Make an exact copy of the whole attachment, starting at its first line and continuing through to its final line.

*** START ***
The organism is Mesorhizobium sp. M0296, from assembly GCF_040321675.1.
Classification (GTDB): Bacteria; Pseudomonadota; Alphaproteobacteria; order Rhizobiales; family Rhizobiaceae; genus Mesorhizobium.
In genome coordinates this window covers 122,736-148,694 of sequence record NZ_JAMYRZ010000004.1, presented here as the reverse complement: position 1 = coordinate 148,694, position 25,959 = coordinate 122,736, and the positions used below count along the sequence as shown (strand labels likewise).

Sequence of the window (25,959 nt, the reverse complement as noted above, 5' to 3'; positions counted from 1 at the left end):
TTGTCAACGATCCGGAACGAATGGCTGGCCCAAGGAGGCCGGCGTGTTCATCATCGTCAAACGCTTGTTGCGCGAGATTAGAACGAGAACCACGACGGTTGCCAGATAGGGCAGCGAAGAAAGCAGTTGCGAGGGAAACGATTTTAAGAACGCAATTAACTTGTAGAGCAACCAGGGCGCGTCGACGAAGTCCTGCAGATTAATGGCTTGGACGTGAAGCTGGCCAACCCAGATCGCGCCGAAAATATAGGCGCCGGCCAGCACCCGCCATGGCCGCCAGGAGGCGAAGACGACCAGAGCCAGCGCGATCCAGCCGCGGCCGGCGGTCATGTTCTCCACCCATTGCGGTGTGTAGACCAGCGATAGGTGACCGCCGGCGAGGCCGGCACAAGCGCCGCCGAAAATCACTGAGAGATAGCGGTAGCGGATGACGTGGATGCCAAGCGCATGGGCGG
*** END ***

The organism is Mesorhizobium sp. M0296, from assembly GCF_040321675.1.
Classification (GTDB): Bacteria; Pseudomonadota; Alphaproteobacteria; order Rhizobiales; family Rhizobiaceae; genus Mesorhizobium.
In genome coordinates this window covers 122,736-148,694 of sequence record NZ_JAMYRZ010000004.1, presented here as the reverse complement: position 1 = coordinate 148,694, position 25,959 = coordinate 122,736, and the positions used below count along the sequence as shown (strand labels likewise).

Sequence of the window (25,959 nt, the reverse complement as noted above, 5' to 3'; positions counted from 1 at the left end):
TTGTCAACGATCCGGAACGAATGGCTGGCCCAAGGAGGCCGGCGTGTTCATCATCGTCAAACGCTTGTTGCGCGAGATTAGAACGAGAACCACGACGGTTGCCAGATAGGGCAGCGAAGAAAGCAGTTGCGAGGGAAACGATTTTAAGAACGCAATTAACTTGTAGAGCAACCAGGGCGCGTCGACGAAGTCCTGCAGATTAATGGCTTGGACGTGAAGCTGGCCAACCCAGATCGCGCCGAAAATATAGGCGCCGGCCAGCACCCGCCATGGCCGCCAGGAGGCGAAGACGACCAGAGCCAGCGCGATCCAGCCGCGGCCGGCGGTCATGTTCTCCACCCATTGCGGTGTGTAGACCAGCGATAGGTGACCGCCGGCGAGGCCGGCACAAGCGCCGCCGAAAATCACTGAGAGATAGCGGTAGCGGATGACGTGGATGCCAAGCGCATGGGCGG